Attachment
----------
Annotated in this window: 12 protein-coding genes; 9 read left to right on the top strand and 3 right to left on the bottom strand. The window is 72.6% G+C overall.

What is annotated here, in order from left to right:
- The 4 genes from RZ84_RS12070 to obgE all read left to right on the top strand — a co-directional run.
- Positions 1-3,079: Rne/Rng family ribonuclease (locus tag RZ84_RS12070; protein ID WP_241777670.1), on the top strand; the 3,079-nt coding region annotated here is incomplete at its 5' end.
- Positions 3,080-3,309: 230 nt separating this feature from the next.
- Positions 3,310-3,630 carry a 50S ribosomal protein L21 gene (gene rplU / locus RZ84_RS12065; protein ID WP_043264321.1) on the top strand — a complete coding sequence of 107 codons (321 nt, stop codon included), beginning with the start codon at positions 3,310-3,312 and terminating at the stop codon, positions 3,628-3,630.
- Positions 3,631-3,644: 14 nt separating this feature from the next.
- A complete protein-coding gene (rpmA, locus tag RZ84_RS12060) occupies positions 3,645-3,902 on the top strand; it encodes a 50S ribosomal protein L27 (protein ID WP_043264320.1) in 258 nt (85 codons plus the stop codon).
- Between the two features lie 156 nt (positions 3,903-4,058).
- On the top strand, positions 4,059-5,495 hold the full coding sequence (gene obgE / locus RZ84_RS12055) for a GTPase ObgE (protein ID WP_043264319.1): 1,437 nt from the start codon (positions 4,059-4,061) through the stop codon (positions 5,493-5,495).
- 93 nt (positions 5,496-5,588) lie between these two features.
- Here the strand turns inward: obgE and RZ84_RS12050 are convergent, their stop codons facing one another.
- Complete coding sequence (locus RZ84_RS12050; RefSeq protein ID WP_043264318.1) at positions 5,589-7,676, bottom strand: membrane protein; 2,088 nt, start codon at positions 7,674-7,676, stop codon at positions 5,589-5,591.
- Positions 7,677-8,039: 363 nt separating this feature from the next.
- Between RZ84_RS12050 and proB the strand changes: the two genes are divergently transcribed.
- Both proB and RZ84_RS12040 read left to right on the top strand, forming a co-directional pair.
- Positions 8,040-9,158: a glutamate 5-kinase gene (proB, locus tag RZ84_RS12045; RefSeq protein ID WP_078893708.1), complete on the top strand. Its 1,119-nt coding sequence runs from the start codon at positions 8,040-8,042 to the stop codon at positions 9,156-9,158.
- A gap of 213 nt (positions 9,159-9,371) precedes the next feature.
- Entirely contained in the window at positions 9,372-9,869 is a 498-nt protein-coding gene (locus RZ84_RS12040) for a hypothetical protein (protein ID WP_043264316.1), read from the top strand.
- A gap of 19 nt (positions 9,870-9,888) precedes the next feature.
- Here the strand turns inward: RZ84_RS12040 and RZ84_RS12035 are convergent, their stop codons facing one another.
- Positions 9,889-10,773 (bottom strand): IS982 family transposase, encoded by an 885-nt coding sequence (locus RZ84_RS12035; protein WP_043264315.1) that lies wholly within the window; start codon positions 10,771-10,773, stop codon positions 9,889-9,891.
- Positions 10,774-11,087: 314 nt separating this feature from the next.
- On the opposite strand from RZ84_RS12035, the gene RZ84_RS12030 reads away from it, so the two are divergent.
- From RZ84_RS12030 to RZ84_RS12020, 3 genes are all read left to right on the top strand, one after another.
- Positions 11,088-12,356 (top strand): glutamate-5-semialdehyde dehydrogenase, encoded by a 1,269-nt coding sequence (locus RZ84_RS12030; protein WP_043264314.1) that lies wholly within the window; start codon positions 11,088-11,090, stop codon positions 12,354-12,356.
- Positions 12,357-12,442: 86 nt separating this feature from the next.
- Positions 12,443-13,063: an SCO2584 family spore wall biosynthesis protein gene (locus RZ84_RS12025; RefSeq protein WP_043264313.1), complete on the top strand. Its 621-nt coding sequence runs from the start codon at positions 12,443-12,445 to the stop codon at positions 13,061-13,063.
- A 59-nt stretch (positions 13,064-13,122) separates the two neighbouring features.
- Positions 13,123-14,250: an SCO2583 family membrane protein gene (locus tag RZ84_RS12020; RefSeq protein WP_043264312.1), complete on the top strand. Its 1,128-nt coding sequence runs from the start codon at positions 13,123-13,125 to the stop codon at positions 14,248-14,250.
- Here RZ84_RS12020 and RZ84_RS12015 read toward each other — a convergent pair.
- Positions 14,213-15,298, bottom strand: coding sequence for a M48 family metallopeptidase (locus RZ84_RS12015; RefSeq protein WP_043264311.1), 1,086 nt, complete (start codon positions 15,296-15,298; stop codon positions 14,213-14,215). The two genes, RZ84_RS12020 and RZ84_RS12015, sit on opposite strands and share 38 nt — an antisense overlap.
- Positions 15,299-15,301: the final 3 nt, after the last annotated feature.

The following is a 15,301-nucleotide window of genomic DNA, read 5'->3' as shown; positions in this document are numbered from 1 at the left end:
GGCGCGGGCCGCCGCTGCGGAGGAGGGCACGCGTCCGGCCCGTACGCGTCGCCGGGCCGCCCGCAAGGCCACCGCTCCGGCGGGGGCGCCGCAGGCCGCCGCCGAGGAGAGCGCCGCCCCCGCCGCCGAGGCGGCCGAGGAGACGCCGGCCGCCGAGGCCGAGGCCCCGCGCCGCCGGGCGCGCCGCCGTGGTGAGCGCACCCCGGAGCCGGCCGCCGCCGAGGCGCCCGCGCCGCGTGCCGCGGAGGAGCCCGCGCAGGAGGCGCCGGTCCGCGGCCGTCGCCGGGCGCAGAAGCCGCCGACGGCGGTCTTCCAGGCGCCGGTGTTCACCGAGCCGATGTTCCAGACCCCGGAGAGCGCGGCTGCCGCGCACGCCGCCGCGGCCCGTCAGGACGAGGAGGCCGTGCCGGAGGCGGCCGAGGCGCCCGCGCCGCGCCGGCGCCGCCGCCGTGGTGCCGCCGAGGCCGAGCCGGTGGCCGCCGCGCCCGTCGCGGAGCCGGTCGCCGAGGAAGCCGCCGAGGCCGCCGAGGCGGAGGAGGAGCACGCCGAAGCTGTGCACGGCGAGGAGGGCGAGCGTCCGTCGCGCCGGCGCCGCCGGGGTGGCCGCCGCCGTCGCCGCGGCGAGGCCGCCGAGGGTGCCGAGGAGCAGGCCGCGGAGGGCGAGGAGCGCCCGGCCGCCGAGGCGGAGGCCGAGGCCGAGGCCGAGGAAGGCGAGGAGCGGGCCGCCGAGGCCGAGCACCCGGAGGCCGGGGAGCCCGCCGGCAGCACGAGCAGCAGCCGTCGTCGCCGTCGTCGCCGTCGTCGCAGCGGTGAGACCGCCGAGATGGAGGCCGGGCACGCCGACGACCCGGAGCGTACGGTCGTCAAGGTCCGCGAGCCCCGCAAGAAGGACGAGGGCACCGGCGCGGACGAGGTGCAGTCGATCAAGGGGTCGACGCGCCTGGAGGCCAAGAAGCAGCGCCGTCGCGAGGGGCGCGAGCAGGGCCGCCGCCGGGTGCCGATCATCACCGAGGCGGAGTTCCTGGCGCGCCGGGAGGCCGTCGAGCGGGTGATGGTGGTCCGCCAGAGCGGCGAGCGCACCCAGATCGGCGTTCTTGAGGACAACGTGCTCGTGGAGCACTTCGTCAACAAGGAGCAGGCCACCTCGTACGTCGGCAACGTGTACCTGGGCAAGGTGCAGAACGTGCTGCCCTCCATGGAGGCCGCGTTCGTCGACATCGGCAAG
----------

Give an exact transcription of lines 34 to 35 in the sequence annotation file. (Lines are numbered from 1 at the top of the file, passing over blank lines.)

The following is a 15,301-nucleotide window of genomic DNA, read 5'->3' as shown; positions in this document are numbered from 1 at the left end:
GGCGCGGGCCGCCGCTGCGGAGGAGGGCACGCGTCCGGCCCGTACGCGTCGCCGGGCCGCCCGCAAGGCCACCGCTCCGGCGGGGGCGCCGCAGGCCGCCGCCGAGGAGAGCGCCGCCCCCGCCGCCGAGGCGGCCGAGGAGACGCCGGCCGCCGAGGCCGAGGCCCCGCGCCGCCGGGCGCGCCGCCGTGGTGAGCGCACCCCGGAGCCGGCCGCCGCCGAGGCGCCCGCGCCGCGTGCCGCGGAGGAGCCCGCGCAGGAGGCGCCGGTCCGCGGCCGTCGCCGGGCGCAGAAGCCGCCGACGGCGGTCTTCCAGGCGCCGGTGTTCACCGAGCCGATGTTCCAGACCCCGGAGAGCGCGGCTGCCGCGCACGCCGCCGCGGCCCGTCAGGACGAGGAGGCCGTGCCGGAGGCGGCCGAGGCGCCCGCGCCGCGCCGGCGCCGCCGCCGTGGTGCCGCCGAGGCCGAGCCGGTGGCCGCCGCGCCCGTCGCGGAGCCGGTCGCCGAGGAAGCCGCCGAGGCCGCCGAGGCGGAGGAGGAGCACGCCGAAGCTGTGCACGGCGAGGAGGGCGAGCGTCCGTCGCGCCGGCGCCGCCGGGGTGGCCGCCGCCGTCGCCGCGGCGAGGCCGCCGAGGGTGCCGAGGAGCAGGCCGCGGAGGGCGAGGAGCGCCCGGCCGCCGAGGCGGAGGCCGAGGCCGAGGCCGAGGAAGGCGAGGAGCGGGCCGCCGAGGCCGAGCACCCGGAGGCCGGGGAGCCCGCCGGCAGCACGAGCAGCAGCCGTCGTCGCCGTCGTCGCCGTCGTCGCAGCGGTGAGACCGCCGAGATGGAGGCCGGGCACGCCGACGACCCGGAGCGTACGGTCGTCAAGGTCCGCGAGCCCCGCAAGAAGGACGAGGGCACCGGCGCGGACGAGGTGCAGTCGATCAAGGGGTCGACGCGCCTGGAGGCCAAGAAGCAGCGCCGTCGCGAGGGGCGCGAGCAGGGCCGCCGCCGGGTGCCGATCATCACCGAGGCGGAGTTCCTGGCGCGCCGGGAGGCCGTCGAGCGGGTGATGGTGGTCCGCCAGAGCGGCGAGCGCACCCAGATCGGCGTTCTTGAGGACAACGTGCTCGTGGAGCACTTCGTCAACAAGGAGCAGGCCACCTCGTACGTCGGCAACGTGTACCTGGGCAAGGTGCAGAACGTGCTGCCCTCCATGGAGGCCGCGTTCGTCGACATCGGCAAG